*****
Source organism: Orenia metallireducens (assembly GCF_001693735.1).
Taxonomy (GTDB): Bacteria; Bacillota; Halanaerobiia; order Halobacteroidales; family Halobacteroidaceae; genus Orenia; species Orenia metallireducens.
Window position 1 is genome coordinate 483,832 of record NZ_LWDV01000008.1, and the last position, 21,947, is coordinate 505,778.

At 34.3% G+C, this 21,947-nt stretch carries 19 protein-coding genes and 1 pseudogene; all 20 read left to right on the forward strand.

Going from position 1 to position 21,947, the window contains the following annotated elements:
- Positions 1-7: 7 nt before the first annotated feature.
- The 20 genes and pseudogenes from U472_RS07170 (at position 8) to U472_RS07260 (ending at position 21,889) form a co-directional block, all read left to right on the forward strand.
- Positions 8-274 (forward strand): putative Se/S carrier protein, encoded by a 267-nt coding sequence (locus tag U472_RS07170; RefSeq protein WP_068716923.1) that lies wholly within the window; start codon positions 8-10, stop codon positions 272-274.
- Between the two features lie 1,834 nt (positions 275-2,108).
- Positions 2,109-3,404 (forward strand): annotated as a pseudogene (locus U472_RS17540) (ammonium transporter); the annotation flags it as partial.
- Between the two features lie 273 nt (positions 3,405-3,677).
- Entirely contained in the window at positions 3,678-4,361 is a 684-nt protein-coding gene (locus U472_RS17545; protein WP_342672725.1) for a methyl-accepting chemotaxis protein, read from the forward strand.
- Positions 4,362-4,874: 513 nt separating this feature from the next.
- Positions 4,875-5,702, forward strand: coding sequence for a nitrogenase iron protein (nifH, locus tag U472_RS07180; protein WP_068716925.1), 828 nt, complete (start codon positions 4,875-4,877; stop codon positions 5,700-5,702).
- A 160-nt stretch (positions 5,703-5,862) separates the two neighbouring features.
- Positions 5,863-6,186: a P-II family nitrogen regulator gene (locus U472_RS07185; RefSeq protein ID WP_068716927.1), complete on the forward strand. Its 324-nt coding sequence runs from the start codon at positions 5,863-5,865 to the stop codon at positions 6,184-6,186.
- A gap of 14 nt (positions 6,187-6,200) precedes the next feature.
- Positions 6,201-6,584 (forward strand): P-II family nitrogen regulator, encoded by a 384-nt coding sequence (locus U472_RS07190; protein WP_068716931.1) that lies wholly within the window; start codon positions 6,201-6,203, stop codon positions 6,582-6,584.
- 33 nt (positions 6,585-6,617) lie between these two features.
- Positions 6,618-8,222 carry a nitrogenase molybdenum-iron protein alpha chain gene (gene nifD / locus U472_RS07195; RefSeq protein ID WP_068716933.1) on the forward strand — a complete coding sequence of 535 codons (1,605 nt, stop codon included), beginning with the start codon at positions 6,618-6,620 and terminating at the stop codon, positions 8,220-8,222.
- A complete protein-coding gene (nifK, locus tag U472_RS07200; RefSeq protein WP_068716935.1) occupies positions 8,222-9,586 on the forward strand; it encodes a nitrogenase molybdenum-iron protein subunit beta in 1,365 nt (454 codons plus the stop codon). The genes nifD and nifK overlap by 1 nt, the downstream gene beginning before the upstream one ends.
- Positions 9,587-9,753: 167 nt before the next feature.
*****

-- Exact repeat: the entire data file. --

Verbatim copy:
Source organism: Orenia metallireducens (assembly GCF_001693735.1).
Taxonomy (GTDB): Bacteria; Bacillota; Halanaerobiia; order Halobacteroidales; family Halobacteroidaceae; genus Orenia; species Orenia metallireducens.
Window position 1 is genome coordinate 483,832 of record NZ_LWDV01000008.1, and the last position, 21,947, is coordinate 505,778.

At 34.3% G+C, this 21,947-nt stretch carries 19 protein-coding genes and 1 pseudogene; all 20 read left to right on the forward strand.

Going from position 1 to position 21,947, the window contains the following annotated elements:
- Positions 1-7: 7 nt before the first annotated feature.
- The 20 genes and pseudogenes from U472_RS07170 (at position 8) to U472_RS07260 (ending at position 21,889) form a co-directional block, all read left to right on the forward strand.
- Positions 8-274 (forward strand): putative Se/S carrier protein, encoded by a 267-nt coding sequence (locus tag U472_RS07170; RefSeq protein WP_068716923.1) that lies wholly within the window; start codon positions 8-10, stop codon positions 272-274.
- Between the two features lie 1,834 nt (positions 275-2,108).
- Positions 2,109-3,404 (forward strand): annotated as a pseudogene (locus U472_RS17540) (ammonium transporter); the annotation flags it as partial.
- Between the two features lie 273 nt (positions 3,405-3,677).
- Entirely contained in the window at positions 3,678-4,361 is a 684-nt protein-coding gene (locus U472_RS17545; protein WP_342672725.1) for a methyl-accepting chemotaxis protein, read from the forward strand.
- Positions 4,362-4,874: 513 nt separating this feature from the next.
- Positions 4,875-5,702, forward strand: coding sequence for a nitrogenase iron protein (nifH, locus tag U472_RS07180; protein WP_068716925.1), 828 nt, complete (start codon positions 4,875-4,877; stop codon positions 5,700-5,702).
- A 160-nt stretch (positions 5,703-5,862) separates the two neighbouring features.
- Positions 5,863-6,186: a P-II family nitrogen regulator gene (locus U472_RS07185; RefSeq protein ID WP_068716927.1), complete on the forward strand. Its 324-nt coding sequence runs from the start codon at positions 5,863-5,865 to the stop codon at positions 6,184-6,186.
- A gap of 14 nt (positions 6,187-6,200) precedes the next feature.
- Positions 6,201-6,584 (forward strand): P-II family nitrogen regulator, encoded by a 384-nt coding sequence (locus U472_RS07190; protein WP_068716931.1) that lies wholly within the window; start codon positions 6,201-6,203, stop codon positions 6,582-6,584.
- 33 nt (positions 6,585-6,617) lie between these two features.
- Positions 6,618-8,222 carry a nitrogenase molybdenum-iron protein alpha chain gene (gene nifD / locus U472_RS07195; RefSeq protein ID WP_068716933.1) on the forward strand — a complete coding sequence of 535 codons (1,605 nt, stop codon included), beginning with the start codon at positions 6,618-6,620 and terminating at the stop codon, positions 8,220-8,222.
- A complete protein-coding gene (nifK, locus tag U472_RS07200; RefSeq protein WP_068716935.1) occupies positions 8,222-9,586 on the forward strand; it encodes a nitrogenase molybdenum-iron protein subunit beta in 1,365 nt (454 codons plus the stop codon). The genes nifD and nifK overlap by 1 nt, the downstream gene beginning before the upstream one ends.
- Positions 9,587-9,753: 167 nt before the next feature.